Monday, April 22, 2024
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Hard to find the funny side

The older I get, the less inclined I am to pay much notice to what certain people say.

I mainly refer to the likes of politicians [that’s an easy one], self-labelled “experts” in any given field, and those who want to sell you something, be it an object or an idea.

Perhaps I’m getting increasingly cynical [most likely], and perhaps I’ve had enough of listening to someone trying to convince me of something I don’t want to be convinced of.

Lessons in this area started very early for me. My older, supposedly more responsible brother, often convinced me that it would be ‘so much easier’ for me to climb the tree and retrieve the ball that had become stuck between two branches. It took me years to eventually cotton on that I could say ‘no’ to my brother’s suggestions. Not that he has stopped trying to get me to do things on his behalf.

At the other end of the scale, I am much more comfortable taking time out of my day to absorb the musings of … comedians.

With a rapier-like wit and an eagle eye keen enough to spot a load of fraudulent behaviour from a mile away, comics can say the things we would like to say but we can’t phrase in either a polite or humorous way.

This is why I sat up and took notice of some comments recently made by Rowan Atkinson.

The man who gave us Blackadder, Mr Bean, and Johnny English, among many others, has waded into the minefield [or should that be lithium mine] that is the transition from petrol to electric vehicles.

The self-confessed car-lover says he feels “duped” by the electric vehicle trend, despite being an early adopter.

Atkinson got an electric hybrid 18 years ago and his first all-electric car nine years later. The relationship has hit a few speed bumps.

“When you start to drill into the facts, electric motoring doesn’t seem to be quite the environmental panacea it is claimed to be.”

Atkinson studied electrical and electronic engineering at university before gaining a subsequent master’s in control systems. He’s no dummy.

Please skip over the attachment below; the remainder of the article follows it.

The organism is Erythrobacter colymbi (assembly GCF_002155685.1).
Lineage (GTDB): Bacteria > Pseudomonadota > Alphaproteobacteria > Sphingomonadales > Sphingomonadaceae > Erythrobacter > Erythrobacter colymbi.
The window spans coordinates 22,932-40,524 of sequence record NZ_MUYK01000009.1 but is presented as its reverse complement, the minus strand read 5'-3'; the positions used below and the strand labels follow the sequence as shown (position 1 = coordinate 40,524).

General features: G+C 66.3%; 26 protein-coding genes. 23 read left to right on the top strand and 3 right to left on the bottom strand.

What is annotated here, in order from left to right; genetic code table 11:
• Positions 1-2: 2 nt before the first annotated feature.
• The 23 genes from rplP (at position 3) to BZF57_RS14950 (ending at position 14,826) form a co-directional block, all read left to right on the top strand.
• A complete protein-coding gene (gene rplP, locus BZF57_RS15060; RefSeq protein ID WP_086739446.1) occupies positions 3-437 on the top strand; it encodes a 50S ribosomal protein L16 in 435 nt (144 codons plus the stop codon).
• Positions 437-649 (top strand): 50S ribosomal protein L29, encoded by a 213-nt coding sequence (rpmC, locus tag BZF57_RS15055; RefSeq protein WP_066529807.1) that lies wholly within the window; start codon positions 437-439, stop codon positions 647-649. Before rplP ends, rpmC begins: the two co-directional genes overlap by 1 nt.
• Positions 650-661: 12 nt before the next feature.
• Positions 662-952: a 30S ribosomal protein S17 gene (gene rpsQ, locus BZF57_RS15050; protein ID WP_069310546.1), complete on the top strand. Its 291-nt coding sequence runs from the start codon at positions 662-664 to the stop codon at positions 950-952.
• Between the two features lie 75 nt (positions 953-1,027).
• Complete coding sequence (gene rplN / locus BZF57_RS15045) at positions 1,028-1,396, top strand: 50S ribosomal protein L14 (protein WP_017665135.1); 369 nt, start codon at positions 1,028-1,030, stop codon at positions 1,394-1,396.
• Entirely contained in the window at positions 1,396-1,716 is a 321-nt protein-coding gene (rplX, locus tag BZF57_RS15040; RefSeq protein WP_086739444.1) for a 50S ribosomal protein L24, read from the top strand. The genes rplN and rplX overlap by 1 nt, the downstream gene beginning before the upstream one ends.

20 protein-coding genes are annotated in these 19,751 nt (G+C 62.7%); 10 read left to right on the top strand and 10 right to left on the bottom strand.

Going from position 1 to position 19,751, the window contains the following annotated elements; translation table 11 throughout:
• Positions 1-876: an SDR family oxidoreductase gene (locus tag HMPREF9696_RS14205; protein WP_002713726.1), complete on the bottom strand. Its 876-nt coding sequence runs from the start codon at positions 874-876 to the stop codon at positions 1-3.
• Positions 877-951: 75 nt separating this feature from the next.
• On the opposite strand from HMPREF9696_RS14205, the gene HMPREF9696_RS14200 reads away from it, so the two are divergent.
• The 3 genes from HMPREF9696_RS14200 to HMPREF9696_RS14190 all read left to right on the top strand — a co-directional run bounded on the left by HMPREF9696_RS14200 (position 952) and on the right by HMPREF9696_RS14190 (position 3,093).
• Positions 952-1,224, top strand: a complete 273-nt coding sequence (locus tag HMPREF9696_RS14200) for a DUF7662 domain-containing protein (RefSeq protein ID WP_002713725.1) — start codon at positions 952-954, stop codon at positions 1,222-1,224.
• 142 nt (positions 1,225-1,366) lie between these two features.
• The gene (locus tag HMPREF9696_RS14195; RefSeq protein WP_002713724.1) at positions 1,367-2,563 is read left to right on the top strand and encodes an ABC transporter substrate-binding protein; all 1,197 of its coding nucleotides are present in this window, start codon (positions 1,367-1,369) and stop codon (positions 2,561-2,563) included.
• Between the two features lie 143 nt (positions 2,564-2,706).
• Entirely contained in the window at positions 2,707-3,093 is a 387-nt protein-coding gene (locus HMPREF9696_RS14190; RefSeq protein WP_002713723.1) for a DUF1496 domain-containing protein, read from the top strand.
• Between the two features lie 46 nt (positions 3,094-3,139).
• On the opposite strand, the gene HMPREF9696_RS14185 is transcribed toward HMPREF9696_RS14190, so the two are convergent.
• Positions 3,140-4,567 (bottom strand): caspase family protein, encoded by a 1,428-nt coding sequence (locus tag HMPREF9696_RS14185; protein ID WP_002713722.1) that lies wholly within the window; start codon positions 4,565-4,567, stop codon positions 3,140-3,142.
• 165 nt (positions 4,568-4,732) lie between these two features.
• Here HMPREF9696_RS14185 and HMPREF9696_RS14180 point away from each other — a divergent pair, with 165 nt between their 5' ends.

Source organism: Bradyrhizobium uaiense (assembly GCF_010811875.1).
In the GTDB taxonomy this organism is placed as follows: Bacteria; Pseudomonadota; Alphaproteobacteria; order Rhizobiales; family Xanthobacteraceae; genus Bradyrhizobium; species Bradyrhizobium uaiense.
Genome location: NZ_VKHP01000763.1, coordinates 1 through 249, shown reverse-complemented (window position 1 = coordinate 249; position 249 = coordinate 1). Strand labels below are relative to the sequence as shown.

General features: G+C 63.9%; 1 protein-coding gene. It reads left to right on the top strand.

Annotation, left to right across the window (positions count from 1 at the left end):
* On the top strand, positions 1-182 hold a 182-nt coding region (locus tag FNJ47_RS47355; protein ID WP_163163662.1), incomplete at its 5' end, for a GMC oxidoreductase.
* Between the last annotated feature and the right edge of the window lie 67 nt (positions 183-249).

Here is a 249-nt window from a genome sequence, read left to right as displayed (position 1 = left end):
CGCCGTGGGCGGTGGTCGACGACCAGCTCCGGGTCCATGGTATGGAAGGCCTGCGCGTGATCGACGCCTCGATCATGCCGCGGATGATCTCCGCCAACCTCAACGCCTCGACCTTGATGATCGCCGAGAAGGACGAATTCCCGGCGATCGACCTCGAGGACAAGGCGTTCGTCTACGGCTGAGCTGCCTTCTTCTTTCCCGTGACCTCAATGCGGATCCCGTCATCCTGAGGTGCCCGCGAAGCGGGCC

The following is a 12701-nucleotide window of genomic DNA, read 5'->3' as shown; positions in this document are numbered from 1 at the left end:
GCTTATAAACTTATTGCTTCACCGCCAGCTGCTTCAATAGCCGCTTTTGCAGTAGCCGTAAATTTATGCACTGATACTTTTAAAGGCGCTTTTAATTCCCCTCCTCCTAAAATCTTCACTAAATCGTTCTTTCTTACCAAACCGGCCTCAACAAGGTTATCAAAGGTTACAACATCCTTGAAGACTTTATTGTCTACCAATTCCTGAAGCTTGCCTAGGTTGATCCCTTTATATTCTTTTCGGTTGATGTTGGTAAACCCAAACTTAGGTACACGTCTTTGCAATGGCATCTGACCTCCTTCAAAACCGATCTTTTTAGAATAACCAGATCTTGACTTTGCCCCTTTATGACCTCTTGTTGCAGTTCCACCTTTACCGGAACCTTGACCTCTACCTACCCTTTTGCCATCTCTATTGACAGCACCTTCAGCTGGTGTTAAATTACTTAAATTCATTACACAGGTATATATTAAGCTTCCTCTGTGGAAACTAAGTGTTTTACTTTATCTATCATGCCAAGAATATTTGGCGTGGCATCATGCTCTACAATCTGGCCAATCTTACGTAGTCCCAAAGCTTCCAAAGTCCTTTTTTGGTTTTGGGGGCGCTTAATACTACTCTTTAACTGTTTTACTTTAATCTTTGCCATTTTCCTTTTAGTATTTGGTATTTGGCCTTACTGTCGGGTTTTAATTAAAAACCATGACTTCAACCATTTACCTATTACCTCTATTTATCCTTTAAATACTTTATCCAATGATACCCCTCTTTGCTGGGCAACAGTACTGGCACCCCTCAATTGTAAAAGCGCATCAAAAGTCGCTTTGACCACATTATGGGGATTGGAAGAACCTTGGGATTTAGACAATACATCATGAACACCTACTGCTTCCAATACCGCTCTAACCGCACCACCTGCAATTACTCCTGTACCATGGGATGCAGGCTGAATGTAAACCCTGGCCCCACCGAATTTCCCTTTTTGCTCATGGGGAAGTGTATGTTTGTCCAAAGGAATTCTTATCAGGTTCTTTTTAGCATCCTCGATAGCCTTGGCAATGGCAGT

His comments were in response to a proposed ban on the sale of new petrol and diesel cars from 2030.

“The problem with the initiative is that it seems to be based on conclusions drawn from only one part of a car’s operating life: What comes out of the exhaust pipe,” Atkinson said.

“Electric cars … have zero exhaust emissions, which is a welcome development, particularly in respect of the air quality in city centres. But if you look at a bigger picture that includes the car’s manufacture, the situation is very different.”

Atkinson makes a valid point. Figures from car manufacturers show that greenhouse gas emissions in the production of an electric car are about 70 per cent higher than in the production of a petrol car, due to the resource-sapping lithium-ion batteries. That figure may well reduce as production technology improves, but for the moment, it will hardly inspire drivers to make the switch.

I was waiting for Atkinson to make light of the situation. Not this time.


  1. Sure. What matters is whole of life emissions – build, operate and dispose – and there the life time emissions of EVs are assessed to be significantly lower than ICEs. And yes – we need better batteries with less rare earth metals.

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Roger Parker
Roger Parker
Roger Parker is the Times-Age news director. In the Venn-diagram of his two great loves, news and sport, sports news is the sweet spot.

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